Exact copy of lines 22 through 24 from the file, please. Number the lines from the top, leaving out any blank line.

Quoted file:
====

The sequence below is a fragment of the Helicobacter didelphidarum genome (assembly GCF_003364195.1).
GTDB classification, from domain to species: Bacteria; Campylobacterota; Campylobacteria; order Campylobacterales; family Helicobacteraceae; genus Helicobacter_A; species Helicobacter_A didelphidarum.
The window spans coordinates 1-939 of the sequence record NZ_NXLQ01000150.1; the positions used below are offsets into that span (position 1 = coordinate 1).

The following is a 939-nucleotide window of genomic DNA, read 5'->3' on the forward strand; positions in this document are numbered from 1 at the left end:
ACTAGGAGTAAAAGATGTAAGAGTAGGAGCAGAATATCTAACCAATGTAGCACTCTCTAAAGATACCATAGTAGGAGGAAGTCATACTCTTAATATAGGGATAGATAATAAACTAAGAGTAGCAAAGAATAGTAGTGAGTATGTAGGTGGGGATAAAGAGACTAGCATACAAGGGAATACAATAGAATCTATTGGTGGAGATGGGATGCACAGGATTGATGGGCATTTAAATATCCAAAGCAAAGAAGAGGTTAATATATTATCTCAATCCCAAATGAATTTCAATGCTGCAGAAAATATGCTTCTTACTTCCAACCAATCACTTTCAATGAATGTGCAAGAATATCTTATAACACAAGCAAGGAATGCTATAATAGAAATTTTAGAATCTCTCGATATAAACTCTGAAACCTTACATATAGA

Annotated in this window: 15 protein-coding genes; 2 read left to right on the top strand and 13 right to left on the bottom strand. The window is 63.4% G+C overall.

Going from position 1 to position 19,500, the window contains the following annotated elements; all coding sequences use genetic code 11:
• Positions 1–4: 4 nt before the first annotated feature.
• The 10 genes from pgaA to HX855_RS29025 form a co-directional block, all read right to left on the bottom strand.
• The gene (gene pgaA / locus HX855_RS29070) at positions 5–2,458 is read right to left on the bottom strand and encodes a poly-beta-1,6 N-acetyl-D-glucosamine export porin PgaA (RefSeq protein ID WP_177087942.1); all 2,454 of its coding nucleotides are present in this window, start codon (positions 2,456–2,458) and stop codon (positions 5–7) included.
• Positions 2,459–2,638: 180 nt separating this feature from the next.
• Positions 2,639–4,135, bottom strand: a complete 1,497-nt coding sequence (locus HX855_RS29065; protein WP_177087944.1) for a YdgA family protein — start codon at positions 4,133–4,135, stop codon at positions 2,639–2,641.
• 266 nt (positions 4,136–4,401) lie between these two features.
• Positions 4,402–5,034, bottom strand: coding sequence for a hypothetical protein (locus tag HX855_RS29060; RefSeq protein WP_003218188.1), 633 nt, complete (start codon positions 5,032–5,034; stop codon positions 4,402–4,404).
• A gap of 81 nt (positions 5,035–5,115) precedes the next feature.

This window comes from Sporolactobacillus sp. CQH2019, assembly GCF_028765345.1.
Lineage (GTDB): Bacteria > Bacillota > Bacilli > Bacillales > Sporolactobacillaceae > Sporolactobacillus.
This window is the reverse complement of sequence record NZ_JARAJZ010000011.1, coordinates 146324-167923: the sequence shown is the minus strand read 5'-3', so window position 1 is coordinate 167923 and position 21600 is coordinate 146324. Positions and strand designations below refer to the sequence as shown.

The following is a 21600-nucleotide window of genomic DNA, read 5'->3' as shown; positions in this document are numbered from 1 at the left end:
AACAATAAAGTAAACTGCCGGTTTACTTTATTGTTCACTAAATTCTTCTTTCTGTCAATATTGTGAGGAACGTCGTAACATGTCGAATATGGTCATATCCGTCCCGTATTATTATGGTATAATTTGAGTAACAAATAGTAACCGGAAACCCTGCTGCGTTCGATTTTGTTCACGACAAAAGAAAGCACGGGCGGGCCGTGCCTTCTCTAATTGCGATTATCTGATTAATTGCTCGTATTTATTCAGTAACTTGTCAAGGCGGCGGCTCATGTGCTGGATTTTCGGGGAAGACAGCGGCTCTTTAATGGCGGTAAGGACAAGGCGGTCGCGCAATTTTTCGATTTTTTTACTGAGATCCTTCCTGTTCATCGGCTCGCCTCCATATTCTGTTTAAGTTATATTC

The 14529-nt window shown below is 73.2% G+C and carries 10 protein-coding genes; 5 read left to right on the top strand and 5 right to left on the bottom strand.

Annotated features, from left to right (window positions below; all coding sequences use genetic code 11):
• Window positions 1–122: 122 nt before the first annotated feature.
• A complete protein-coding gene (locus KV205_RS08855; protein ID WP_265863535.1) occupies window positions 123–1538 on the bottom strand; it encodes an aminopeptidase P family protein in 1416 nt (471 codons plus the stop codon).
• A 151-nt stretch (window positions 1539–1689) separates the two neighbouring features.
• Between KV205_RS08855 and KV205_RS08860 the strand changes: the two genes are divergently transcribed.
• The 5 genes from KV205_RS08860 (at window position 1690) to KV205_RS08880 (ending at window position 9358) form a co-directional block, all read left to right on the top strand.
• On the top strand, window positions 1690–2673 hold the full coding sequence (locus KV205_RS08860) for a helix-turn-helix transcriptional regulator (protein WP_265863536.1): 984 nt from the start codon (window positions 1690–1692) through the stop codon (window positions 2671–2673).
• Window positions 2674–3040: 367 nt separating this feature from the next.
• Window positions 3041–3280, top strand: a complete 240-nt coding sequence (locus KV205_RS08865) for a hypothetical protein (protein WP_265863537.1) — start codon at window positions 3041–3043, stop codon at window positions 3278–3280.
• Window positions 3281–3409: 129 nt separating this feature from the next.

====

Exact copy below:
Annotated features, from left to right (window positions below; all coding sequences use genetic code 11):
• Window positions 1–122: 122 nt before the first annotated feature.
• A complete protein-coding gene (locus KV205_RS08855; protein ID WP_265863535.1) occupies window positions 123–1538 on the bottom strand; it encodes an aminopeptidase P family protein in 1416 nt (471 codons plus the stop codon).